UCLA stem cell scientists have reprogrammed human skin cells into cells with the same unlimited properties as embryonic stem cells, without using embryos or eggs.
Led by scientists Kathrin Plath and William Lowry, UCLA researchers used genetic alteration to turn back the clock on human skin cells and create cells that are nearly identical to human embryonic stem cells, which have the ability to become every cell type found in the human body. Four regulator genes were used to create the cells, which are called induced pluripotent stem cells, or iPS cells.
The UCLA study confirms the work of researchers Shinya Yamanaka at Kyoto University and James Thomson at the University of Wisconsin, first reported in late November 2007. The UCLA research appears today in an early online edition of the journal Proceedings of the National Academy of the Sciences.
The implications for disease treatment could be significant. Reprogramming adult stem cells into embryonic stem cells could generate a potentially limitless source of immune-compatible cells for tissue engineering and transplantation medicine. A patient's skin cells, for example, could be reprogrammed into embryonic stem cells, and those stem cells could be prodded into becoming various cells types — beta islet cells to treat diabetes, hematopoetic cells to create a new blood supply for a leukemia patient or motor neuron cells to treat Parkinson's disease.
"Our reprogrammed human skin cells were virtually indistinguishable from human embryonic stem cells," said lead author Plath, an assistant professor of biological chemistry and a researcher with UCLA's Eli and Edythe Broad Center of Regenerative Medicine and Stem Cell Research. "Our findings are an important step towards manipulating differentiated human cells to generate an unlimited supply of patient-specific pluripotent stem cells. We are very excited about the potential implications."
The UCLA work was completed at about the same time the Yamanaka and Thomson reports were published. Taken together, the studies demonstrate that human iPS cells can be easily created by different laboratories and are likely to mark a milestone in stem cell-based regenerative medicine, Plath said.
These new techniques to develop stem cells could potentially replace a controversial cell-reprogramming method known as somatic cell nuclear transfer (SCNT), which is sometimes referred to as therapeutic cloning. To date, therapeutic cloning has not been successful in humans. However, top stem cell scientists worldwide stress that further research comparing these reprogrammed iPS cells with stem cells derived from embryos — considered the gold standard — is necessary. Additionally, many technical problems, such as the use of viruses to deliver the four genes for reprogramming, need to be overcome to produce safe iPS cells that can be used in the clinic.
"Reprogramming normal human cells into cells with identical properties to those in embryonic stem cells without SCNT may have important therapeutic ramifications and provide us with another valuable method to develop human stem cell lines," said first author Lowry, an assistant professor of molecular, cell and developmental biology and a Broad Stem Cell Center researcher. "It is important to remember that our research does not eliminate the need for embryo-based human embryonic stem cell research but rather provides another avenue of worthwhile investigation."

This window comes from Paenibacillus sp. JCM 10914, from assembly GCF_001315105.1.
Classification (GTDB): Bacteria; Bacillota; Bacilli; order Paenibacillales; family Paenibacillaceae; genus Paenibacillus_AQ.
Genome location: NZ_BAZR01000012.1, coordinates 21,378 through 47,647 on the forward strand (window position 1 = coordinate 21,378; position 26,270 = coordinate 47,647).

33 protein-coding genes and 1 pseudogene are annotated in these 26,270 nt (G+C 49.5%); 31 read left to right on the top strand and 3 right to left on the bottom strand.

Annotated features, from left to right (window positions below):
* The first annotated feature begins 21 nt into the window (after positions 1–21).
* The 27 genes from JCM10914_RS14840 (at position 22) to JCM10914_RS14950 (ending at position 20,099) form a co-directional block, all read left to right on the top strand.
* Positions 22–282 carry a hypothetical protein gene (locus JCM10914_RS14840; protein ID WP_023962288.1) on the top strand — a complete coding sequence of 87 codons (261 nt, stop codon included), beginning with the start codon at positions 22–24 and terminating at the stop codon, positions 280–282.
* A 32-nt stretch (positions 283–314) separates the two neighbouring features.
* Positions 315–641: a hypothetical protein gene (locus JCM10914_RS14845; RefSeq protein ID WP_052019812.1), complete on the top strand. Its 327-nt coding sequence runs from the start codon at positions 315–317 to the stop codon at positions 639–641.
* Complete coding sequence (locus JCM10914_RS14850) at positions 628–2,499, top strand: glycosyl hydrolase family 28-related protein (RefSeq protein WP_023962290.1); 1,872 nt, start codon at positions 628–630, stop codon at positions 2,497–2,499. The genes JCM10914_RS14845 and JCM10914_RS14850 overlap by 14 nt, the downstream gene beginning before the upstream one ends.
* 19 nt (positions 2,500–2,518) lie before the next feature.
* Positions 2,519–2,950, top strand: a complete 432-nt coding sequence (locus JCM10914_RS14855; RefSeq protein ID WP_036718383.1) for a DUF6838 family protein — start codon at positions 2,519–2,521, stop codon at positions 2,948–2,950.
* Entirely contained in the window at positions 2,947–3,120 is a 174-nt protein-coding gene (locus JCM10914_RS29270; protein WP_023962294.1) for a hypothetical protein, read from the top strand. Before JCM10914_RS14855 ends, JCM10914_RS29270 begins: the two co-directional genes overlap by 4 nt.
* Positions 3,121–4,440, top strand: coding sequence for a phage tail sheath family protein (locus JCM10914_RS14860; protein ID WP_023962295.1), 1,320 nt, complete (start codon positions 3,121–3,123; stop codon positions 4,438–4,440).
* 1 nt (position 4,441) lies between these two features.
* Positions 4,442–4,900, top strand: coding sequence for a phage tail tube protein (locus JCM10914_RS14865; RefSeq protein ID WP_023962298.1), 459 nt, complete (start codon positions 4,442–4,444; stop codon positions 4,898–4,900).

The four genes used in combination to reprogram the skin cells regulate expression of downstream genes and either activate or silence their expression. The reprogrammed cells were not just functionally identical to human embryonic stem cells — they also had an identical biological structure, expressed the same genes and could be coaxed into giving rise to the same types of cells.
The UCLA research team included four young scientists recruited to UCLA's new stem cell center following the passage of California's Proposition 71 in 2004, which created $3 billion in funding for embryonic stem cell research. The scientists were drawn to UCLA in part because of California's stem cell research-friendly atmosphere and the funding opportunities created by the initiative. In addition to Plath and Lowry, the team included Amander Clarke, assistant professor of molecular, cell and developmental biology, and April Pyle, assistant professor of microbiology, immunology and molecular genetics.
The creation of the human iPS cells is an extension of Plath's work on mouse stem cell reprogramming. Plath headed one of three research teams that were able to successfully reprogram mouse skin cells into mouse embryonic stem cells. That work appeared in the inaugural June 2007 issue of the journal Cell Stem Cell.
UCLA's stem cell center was launched in 2005 with a UCLA commitment of $20 million over five years. A $20 million gift from the Eli and Edythe Broad Foundation in 2007 resulted in the renaming of the center.
The Eli and Edythe Broad Center for Regenerative Medicine and Stem Cell Research at UCLA, with more than 150 members, is committed to a multidisciplinary, integrated collaboration of scientific, academic and medical disciplines for the purpose of understanding adult and human embryonic stem cells. The institute supports innovation, excellence and the highest ethical standards focused on stem cell research with the intent of facilitating basic scientific inquiry directed towards future clinical applications to treat disease. The center is a collaboration of the David Geffen School of Medicine at UCLA, UCLA's Jonsson Comprehensive Cancer Center, the UCLA Henry Samueli School of Engineering and Applied Science, and the UCLA College of Letters and Science. To learn more about the center, visit www.stemcell.ucla.edu.